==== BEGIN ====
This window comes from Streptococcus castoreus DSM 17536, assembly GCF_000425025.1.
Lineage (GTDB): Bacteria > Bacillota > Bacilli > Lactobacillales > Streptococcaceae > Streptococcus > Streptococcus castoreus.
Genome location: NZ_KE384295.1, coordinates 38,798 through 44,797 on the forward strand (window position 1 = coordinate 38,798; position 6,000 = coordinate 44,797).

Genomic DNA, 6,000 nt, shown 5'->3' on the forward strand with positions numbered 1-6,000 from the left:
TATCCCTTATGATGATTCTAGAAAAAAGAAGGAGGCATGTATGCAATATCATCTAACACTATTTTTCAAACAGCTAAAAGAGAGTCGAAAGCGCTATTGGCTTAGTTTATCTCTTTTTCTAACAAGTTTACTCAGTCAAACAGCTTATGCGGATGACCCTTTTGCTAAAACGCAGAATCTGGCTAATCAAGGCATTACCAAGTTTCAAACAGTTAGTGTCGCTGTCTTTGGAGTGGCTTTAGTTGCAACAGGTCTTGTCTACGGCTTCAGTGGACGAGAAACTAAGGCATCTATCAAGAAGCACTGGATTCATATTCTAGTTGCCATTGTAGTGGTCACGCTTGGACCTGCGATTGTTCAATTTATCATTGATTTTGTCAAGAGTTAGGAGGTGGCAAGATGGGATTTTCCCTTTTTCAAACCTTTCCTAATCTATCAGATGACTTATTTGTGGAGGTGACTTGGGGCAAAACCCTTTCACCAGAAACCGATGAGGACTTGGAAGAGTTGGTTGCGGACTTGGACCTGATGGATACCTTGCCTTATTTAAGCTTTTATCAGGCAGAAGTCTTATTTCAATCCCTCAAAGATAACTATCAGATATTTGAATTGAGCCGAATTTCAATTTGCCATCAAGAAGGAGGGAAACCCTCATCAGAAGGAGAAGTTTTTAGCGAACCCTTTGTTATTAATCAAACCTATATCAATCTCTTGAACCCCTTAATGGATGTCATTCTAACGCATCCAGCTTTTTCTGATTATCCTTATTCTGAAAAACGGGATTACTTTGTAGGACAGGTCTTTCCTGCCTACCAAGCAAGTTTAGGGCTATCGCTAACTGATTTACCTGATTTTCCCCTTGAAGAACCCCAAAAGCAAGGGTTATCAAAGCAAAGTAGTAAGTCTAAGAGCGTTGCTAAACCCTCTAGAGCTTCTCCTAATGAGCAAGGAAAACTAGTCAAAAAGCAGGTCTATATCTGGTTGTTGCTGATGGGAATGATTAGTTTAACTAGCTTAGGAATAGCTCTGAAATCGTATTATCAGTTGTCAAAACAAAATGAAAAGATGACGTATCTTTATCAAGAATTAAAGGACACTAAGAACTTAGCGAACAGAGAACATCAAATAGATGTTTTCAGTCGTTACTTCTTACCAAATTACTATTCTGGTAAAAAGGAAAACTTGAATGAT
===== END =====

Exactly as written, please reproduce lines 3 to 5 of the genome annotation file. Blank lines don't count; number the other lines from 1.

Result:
Genome location: NZ_KE384295.1, coordinates 38,798 through 44,797 on the forward strand (window position 1 = coordinate 38,798; position 6,000 = coordinate 44,797).

Genomic DNA, 6,000 nt, shown 5'->3' on the forward strand with positions numbered 1-6,000 from the left:
TATCCCTTATGATGATTCTAGAAAAAAGAAGGAGGCATGTATGCAATATCATCTAACACTATTTTTCAAACAGCTAAAAGAGAGTCGAAAGCGCTATTGGCTTAGTTTATCTCTTTTTCTAACAAGTTTACTCAGTCAAACAGCTTATGCGGATGACCCTTTTGCTAAAACGCAGAATCTGGCTAATCAAGGCATTACCAAGTTTCAAACAGTTAGTGTCGCTGTCTTTGGAGTGGCTTTAGTTGCAACAGGTCTTGTCTACGGCTTCAGTGGACGAGAAACTAAGGCATCTATCAAGAAGCACTGGATTCATATTCTAGTTGCCATTGTAGTGGTCACGCTTGGACCTGCGATTGTTCAATTTATCATTGATTTTGTCAAGAGTTAGGAGGTGGCAAGATGGGATTTTCCCTTTTTCAAACCTTTCCTAATCTATCAGATGACTTATTTGTGGAGGTGACTTGGGGCAAAACCCTTTCACCAGAAACCGATGAGGACTTGGAAGAGTTGGTTGCGGACTTGGACCTGATGGATACCTTGCCTTATTTAAGCTTTTATCAGGCAGAAGTCTTATTTCAATCCCTCAAAGATAACTATCAGATATTTGAATTGAGCCGAATTTCAATTTGCCATCAAGAAGGAGGGAAACCCTCATCAGAAGGAGAAGTTTTTAGCGAACCCTTTGTTATTAATCAAACCTATATCAATCTCTTGAACCCCTTAATGGATGTCATTCTAACGCATCCAGCTTTTTCTGATTATCCTTATTCTGAAAAACGGGATTACTTTGTAGGACAGGTCTTTCCTGCCTACCAAGCAAGTTTAGGGCTATCGCTAACTGATTTACCTGATTTTCCCCTTGAAGAACCCCAAAAGCAAGGGTTATCAAAGCAAAGTAGTAAGTCTAAGAGCGTTGCTAAACCCTCTAGAGCTTCTCCTAATGAGCAAGGAAAACTAGTCAAAAAGCAGGTCTATATCTGGTTGTTGCTGATGGGAATGATTAGTTTAACTAGCTTAGGAATAGCTCTGAAATCGTATTATCAGTTGTCAAAACAAAATGAAAAGATGACGTATCTTTATCAAGAATTAAAGGACACTAAGAACTTAGCGAACAGAGAACATCAAATAGATGTTTTCAGTCGTTACTTCTTACCAAATTACTATTCTGGTAAAAAGGAAAACTTGAATGAT